In a country that has won it four times, the World Cup doesn’t exist. Not this year …
TELFORD VICE in Florence
EIGHT of the first nine tabloid pages of the May 10 edition of La Gazzetta dello Sport were used to cover the previous evening’s Coppa Italia final between Juventus and Milan in Rome. The odd page out carried an ad.
There were plenty of weighty articles, striking photographs and pithy graphics in the famously pink pages analysing every which angle, and then some, of Juve’s 4-0 demolition job to claim the cup for the 13th time.
La Gazzetta is the heavyweight among of the three Italian newspapers devoted entirely to the games people play.
It’s 122 years old and the country’s biggest paper of any flavour with a daily circulation of more than 400 000 and a readership upwards of three million.
So far, so Italian. Bar taking tennis and cycling seriously — the Giro d’Italia ended a few weeks ago — and segueing into European basketball and bits and bobs of volleyball and golf, sport equals football in the press in these parts. Bellissimo, if you’re a fan.
But there was not a word on the biggest football story of all in La Gazzetta on May 10, and few have since been printed.
The paper weighed in at 64 pages a Friday or so ago. Only two featured the biggest football tournament of them all.
To read those pages you first had to get through 36 crammed with news and views on Serie A — which ended on May 20 — Serie B, and other, even lesser stuff.
It’s as if the World Cup doesn’t exist in Italy, which is bizarre considering they have won it four times: tied with Germany and one fewer than Brazil for the most triumphs.
And it’s true: the World Cup doesn’t exist in Italy. Not this year at least.
For the first time since 1958 — 60 years ago, when the nation was trying to recover from World War II — Italy are not part of football’s global showpiece.
Along with all their World Cup successes they have suffered strange exits. In 1974 they crashed out in the first round at the hands of Poland. That wasn’t as bad as the catastrophe in South Africa in 2010 when New Zealand sent them home, which was marginally more galling than what happened four years later, when Costa Rica decided their fate.
But this time it’s worse, much worse. In September, Italian football’s head suit, Carlo Tavecchio, said: “Us? Out of the World Cup? That would be the Apocalypse.”
In November, after Sweden beat Italy 1-0 on aggregate in a two-leg play-off, the Apocalypse was now.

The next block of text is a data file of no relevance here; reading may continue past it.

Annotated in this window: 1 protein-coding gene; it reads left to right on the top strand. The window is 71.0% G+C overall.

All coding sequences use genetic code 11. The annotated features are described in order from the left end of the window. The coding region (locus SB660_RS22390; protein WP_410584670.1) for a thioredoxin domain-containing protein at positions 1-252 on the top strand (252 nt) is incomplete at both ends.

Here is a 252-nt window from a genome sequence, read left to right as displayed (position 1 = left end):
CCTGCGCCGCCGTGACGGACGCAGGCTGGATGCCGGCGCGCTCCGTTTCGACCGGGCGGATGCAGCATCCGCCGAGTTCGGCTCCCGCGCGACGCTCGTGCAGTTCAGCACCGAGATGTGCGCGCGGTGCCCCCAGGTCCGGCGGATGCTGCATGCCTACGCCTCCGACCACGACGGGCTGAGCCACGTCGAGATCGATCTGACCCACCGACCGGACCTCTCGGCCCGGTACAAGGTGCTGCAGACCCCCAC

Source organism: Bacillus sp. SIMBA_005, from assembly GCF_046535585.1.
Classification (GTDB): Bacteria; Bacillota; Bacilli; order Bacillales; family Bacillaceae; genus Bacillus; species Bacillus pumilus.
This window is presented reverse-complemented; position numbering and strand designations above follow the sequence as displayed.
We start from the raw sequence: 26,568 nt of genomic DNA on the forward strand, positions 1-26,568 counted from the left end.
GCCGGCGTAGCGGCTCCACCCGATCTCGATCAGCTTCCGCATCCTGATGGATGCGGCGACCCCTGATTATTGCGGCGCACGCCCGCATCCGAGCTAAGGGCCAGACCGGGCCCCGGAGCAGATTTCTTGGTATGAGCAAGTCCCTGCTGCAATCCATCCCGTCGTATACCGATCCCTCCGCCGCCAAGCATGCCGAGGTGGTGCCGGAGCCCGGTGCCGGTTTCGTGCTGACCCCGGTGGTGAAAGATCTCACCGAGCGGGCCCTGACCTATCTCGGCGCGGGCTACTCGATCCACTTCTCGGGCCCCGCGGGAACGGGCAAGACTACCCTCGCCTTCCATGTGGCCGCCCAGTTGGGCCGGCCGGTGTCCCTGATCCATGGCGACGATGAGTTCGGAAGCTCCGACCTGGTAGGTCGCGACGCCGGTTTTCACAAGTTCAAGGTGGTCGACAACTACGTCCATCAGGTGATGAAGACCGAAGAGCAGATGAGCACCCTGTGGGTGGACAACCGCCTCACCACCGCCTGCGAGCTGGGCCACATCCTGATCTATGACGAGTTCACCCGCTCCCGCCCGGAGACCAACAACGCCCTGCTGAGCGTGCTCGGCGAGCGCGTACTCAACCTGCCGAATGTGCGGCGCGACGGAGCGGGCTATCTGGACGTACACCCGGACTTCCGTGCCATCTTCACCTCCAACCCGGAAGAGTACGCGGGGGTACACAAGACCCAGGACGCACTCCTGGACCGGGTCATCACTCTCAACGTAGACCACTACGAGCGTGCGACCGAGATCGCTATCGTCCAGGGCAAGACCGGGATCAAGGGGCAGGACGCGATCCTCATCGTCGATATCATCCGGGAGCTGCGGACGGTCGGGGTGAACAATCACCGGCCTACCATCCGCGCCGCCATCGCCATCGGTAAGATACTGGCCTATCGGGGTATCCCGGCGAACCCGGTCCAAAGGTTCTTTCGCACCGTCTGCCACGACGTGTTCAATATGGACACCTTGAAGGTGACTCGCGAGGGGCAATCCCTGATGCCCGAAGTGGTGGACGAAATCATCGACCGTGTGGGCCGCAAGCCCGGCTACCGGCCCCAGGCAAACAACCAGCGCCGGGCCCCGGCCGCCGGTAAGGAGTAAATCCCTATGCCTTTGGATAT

Gianluigi Buffon, Italy’s captain, failed to fight off the tears as he announced his international retirement on live television. Not for him the copout of a cheesy video on social media, a-la AB de Villiers.
“FINE”, ran the massive headline on La Gazzetta’s front page the next day under a photograph of Buffon flinging his hands into the air in despair. In English “FINE” would be, well, fine. In Italian it means “THE END”.
And here many Italians are, seven months later, still pretending there isn’t an elephant in Rome’s Colosseum, swimming through Venice’s canals, and perched atop Florence’s duomo.
For others, what happened in November wasn’t about elephants but about chickens — as in those that alighted in the 2006 “Calciopoli” matchfixing scandal that earned Juventus relegation while four other clubs were docked points — coming home to roost.
That Italy went on to win the World Cup that year fooled some of the people some of the time that the problem had been solved.
But the exposure of more matchfixing in 2011 led to the arrests of former Italy striker Giuseppe Signori and Lazio vice-captain Stefano Mauri.
That prompted foreign stars who would previously have put playing in Italy up there with a place on the staff of an English, German or Spanish club to pass on the pasta.
Serie A, lest we forget, is the league that provided both Champions League finalists in 2003, when Juventus and Milan clashed in front of a crowd 62 315 at Old Trafford. It was one of only six times in the 64 European finals played so far that both teams have been from the same country, and the only occasion the teams have been Italian.
Those days are gone. Whether they will return depends on several factors.
Will Italians ever again believe their football to be clean? Will foreigners, particularly quality foreign players, do the same?
Will Italians think it worth the bother to try to regain their lofty heights on the world stage, or content themselves with indulging in their still rich and enriching club culture?
For someone from a country like South Africa, where winning the cricket World Cup means far more than it should, winning the football World Cup is out of the question, and winning the rugby World Cup has been done, twice, Italy will be in a twilight zone all the way through the 2018 World Cup in Russia.
What’s real and what isn’t is difficult to fathom. At least, it is for Italians.